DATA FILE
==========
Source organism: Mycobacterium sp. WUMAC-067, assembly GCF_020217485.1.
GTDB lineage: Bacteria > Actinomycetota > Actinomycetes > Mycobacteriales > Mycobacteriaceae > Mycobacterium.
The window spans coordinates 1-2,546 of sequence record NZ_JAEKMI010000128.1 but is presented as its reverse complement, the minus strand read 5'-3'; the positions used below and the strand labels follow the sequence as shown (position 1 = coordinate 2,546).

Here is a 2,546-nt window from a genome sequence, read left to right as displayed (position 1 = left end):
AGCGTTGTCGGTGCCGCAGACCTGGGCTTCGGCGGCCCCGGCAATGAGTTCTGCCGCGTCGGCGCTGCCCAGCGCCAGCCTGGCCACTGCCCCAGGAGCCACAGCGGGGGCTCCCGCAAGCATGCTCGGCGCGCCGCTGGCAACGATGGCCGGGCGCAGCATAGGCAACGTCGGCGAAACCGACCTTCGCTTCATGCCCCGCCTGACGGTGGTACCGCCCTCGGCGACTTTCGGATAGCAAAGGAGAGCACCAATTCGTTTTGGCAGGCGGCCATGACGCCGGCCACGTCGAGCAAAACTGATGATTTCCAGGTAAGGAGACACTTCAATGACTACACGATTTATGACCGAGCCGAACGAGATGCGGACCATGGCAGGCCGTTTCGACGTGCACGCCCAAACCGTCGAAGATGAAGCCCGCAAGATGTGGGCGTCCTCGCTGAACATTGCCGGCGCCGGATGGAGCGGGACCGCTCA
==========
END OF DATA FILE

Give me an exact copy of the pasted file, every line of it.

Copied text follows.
Source organism: Mycobacterium sp. WUMAC-067, assembly GCF_020217485.1.
GTDB lineage: Bacteria > Actinomycetota > Actinomycetes > Mycobacteriales > Mycobacteriaceae > Mycobacterium.
The window spans coordinates 1-2,546 of sequence record NZ_JAEKMI010000128.1 but is presented as its reverse complement, the minus strand read 5'-3'; the positions used below and the strand labels follow the sequence as shown (position 1 = coordinate 2,546).

Here is a 2,546-nt window from a genome sequence, read left to right as displayed (position 1 = left end):
AGCGTTGTCGGTGCCGCAGACCTGGGCTTCGGCGGCCCCGGCAATGAGTTCTGCCGCGTCGGCGCTGCCCAGCGCCAGCCTGGCCACTGCCCCAGGAGCCACAGCGGGGGCTCCCGCAAGCATGCTCGGCGCGCCGCTGGCAACGATGGCCGGGCGCAGCATAGGCAACGTCGGCGAAACCGACCTTCGCTTCATGCCCCGCCTGACGGTGGTACCGCCCTCGGCGACTTTCGGATAGCAAAGGAGAGCACCAATTCGTTTTGGCAGGCGGCCATGACGCCGGCCACGTCGAGCAAAACTGATGATTTCCAGGTAAGGAGACACTTCAATGACTACACGATTTATGACCGAGCCGAACGAGATGCGGACCATGGCAGGCCGTTTCGACGTGCACGCCCAAACCGTCGAAGATGAAGCCCGCAAGATGTGGGCGTCCTCGCTGAACATTGCCGGCGCCGGATGGAGCGGGACCGCTCA